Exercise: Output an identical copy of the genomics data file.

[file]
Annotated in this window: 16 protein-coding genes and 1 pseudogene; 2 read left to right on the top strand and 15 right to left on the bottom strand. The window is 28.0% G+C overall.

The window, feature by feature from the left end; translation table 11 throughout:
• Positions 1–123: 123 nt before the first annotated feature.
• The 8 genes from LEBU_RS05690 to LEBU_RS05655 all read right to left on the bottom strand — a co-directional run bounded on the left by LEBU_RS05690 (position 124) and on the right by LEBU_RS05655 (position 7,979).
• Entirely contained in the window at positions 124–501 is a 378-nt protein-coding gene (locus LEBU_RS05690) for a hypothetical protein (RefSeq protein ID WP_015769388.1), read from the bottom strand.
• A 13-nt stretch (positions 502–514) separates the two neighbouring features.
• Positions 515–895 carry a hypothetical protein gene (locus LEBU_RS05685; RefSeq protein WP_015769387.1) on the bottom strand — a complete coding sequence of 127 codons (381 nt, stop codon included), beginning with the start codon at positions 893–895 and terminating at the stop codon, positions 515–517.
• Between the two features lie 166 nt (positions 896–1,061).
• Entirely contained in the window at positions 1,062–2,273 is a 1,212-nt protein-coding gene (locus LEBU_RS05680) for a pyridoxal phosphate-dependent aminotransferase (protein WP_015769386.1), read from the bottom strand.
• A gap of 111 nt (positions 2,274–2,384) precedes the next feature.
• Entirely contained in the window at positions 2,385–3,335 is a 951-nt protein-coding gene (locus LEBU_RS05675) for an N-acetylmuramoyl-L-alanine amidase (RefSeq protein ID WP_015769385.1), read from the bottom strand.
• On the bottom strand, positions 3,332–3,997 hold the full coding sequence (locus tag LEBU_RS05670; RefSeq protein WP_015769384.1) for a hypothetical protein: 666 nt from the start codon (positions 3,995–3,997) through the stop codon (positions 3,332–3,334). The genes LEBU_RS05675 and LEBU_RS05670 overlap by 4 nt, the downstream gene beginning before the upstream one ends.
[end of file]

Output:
Annotated in this window: 16 protein-coding genes and 1 pseudogene; 2 read left to right on the top strand and 15 right to left on the bottom strand. The window is 28.0% G+C overall.

The window, feature by feature from the left end; translation table 11 throughout:
• Positions 1–123: 123 nt before the first annotated feature.
• The 8 genes from LEBU_RS05690 to LEBU_RS05655 all read right to left on the bottom strand — a co-directional run bounded on the left by LEBU_RS05690 (position 124) and on the right by LEBU_RS05655 (position 7,979).
• Entirely contained in the window at positions 124–501 is a 378-nt protein-coding gene (locus LEBU_RS05690) for a hypothetical protein (RefSeq protein ID WP_015769388.1), read from the bottom strand.
• A 13-nt stretch (positions 502–514) separates the two neighbouring features.
• Positions 515–895 carry a hypothetical protein gene (locus LEBU_RS05685; RefSeq protein WP_015769387.1) on the bottom strand — a complete coding sequence of 127 codons (381 nt, stop codon included), beginning with the start codon at positions 893–895 and terminating at the stop codon, positions 515–517.
• Between the two features lie 166 nt (positions 896–1,061).
• Entirely contained in the window at positions 1,062–2,273 is a 1,212-nt protein-coding gene (locus LEBU_RS05680) for a pyridoxal phosphate-dependent aminotransferase (protein WP_015769386.1), read from the bottom strand.
• A gap of 111 nt (positions 2,274–2,384) precedes the next feature.
• Entirely contained in the window at positions 2,385–3,335 is a 951-nt protein-coding gene (locus LEBU_RS05675) for an N-acetylmuramoyl-L-alanine amidase (RefSeq protein ID WP_015769385.1), read from the bottom strand.
• On the bottom strand, positions 3,332–3,997 hold the full coding sequence (locus tag LEBU_RS05670; RefSeq protein WP_015769384.1) for a hypothetical protein: 666 nt from the start codon (positions 3,995–3,997) through the stop codon (positions 3,332–3,334). The genes LEBU_RS05675 and LEBU_RS05670 overlap by 4 nt, the downstream gene beginning before the upstream one ends.